Types of Unexpected Time Off

Employment Law | August 24, 2021

Types of Unexpected Time Off

Though most individuals prefer to plan and schedule their time off from work, some events in life can occur without warning. From personal illness to losing a loved one, there are many reasons for an employee to take unexpected time off. With so many types of unexpected time off available, it can be difficult for employees to understand what they are entitled to. This is why the employment lawyers at Linley Welwood have provided some information on the different types of unexpected time to help employees determine if they can take time away from work.

Learn about the break and rest requirements in BC.

What Are the Types of Unexpected Time Off?

In BC, employees covered by BC Employment Standards can take time away from work to deal with unexpected life events or illnesses. Types of unexpected time off include:

Personal Illness or Injury

The Employment Standards Act provides up to 3 days of unpaid, job-protected leave each year due to personal illness or injury. This leave only applies if you have worked for your employer for at least 90 days. It is important to note that some employers may require reasonable evidence of illness or injury, such as a doctor’s note, to determine eligibility.

Learn all about how sick leave works in BC.

Being Sent Home

If you are unfit for work, you may be sent home by your employer. In this situation, the employee will only be paid for the time worked or for 2 hours, whichever is greater. Employees may be deemed unfit for work if they are ill, injured, or intoxicated. In the latter case, employees may be subject to discipline or termination.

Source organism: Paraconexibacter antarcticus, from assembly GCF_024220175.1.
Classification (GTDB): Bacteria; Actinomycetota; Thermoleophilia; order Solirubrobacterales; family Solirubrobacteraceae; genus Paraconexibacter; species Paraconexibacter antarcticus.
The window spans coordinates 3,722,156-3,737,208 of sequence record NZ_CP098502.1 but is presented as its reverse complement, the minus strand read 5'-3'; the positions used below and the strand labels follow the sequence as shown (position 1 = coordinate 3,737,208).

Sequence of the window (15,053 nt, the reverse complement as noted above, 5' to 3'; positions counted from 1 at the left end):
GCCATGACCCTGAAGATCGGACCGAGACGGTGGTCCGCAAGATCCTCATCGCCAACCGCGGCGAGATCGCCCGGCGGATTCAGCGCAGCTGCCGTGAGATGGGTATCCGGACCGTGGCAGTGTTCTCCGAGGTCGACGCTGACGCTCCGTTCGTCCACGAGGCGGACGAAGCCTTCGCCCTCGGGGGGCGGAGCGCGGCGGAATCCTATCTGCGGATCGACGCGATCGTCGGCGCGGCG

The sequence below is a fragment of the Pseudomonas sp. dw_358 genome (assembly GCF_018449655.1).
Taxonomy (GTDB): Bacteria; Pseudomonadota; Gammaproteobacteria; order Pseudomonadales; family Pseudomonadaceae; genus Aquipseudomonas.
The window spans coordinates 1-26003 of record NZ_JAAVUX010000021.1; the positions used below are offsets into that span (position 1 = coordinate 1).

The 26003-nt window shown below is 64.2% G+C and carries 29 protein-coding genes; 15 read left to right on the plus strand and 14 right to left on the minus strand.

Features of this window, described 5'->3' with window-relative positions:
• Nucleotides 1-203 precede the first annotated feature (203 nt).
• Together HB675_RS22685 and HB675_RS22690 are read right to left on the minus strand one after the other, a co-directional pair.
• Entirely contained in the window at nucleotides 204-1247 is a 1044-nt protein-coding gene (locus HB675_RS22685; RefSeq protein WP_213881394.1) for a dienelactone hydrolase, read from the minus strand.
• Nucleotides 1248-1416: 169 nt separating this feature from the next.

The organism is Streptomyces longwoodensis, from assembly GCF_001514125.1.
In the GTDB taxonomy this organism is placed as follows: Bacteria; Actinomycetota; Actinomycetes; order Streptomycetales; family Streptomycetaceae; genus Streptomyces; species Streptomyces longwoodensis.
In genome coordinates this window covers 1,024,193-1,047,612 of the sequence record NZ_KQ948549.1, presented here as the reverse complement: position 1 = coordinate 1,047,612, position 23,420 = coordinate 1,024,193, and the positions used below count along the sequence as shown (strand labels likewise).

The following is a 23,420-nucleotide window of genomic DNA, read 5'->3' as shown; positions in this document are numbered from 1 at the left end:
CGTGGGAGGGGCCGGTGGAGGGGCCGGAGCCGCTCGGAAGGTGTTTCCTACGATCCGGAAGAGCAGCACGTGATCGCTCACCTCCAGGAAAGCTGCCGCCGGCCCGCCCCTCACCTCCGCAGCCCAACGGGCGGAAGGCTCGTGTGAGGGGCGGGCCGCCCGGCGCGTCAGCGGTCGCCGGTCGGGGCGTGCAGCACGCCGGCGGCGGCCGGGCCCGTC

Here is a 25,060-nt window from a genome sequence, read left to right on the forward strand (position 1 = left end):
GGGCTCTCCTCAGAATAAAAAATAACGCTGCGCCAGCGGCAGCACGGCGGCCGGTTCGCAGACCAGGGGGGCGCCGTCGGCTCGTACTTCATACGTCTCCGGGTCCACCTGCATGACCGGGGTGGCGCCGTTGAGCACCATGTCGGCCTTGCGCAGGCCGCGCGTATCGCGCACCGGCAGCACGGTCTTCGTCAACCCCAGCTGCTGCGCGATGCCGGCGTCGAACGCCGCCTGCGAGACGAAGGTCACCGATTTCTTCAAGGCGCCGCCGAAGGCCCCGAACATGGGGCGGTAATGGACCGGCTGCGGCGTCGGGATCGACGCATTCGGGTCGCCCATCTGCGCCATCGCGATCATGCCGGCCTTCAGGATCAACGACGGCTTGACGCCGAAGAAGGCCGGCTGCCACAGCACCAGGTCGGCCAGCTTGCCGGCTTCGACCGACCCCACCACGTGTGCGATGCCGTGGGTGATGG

Grievance Leave

Also known as bereavement leave, an employee can take up to 3 days of unpaid leave if an immediate family member passes away. This leave does not have to be on consecutive days, nor does it need to start on the date of death.

What are the different types of job protected leave?

Caring for Family Members

If an employee must take time away from work to care for an injured or terminally ill family member, they are entitled to job-protected leave without pay. Employees must state why they are taking leave, but they do not need to give notice in advance. Employers can ask for proof that the leave is valid, but this proof does not need to be provided before the employee starts the leave.

Being Laid Off

Employees may be temporarily laid off when there is a lack of work. An employee is considered to be laid off as soon as they start to earn less than 50% of their weekly wages. Although a temporary layoff is a type of unexpected leave, an employee must agree to the layoff. Temporary layoffs can last up to 13 weeks.

Learn all about the laws regarding temporary layoffs.

To learn more about the types of unexpected time off or other areas of employment law, contact the employment lawyers at Linley Welwood. We can be reached at 604-850-6640 and are ready to answer any questions you may have.

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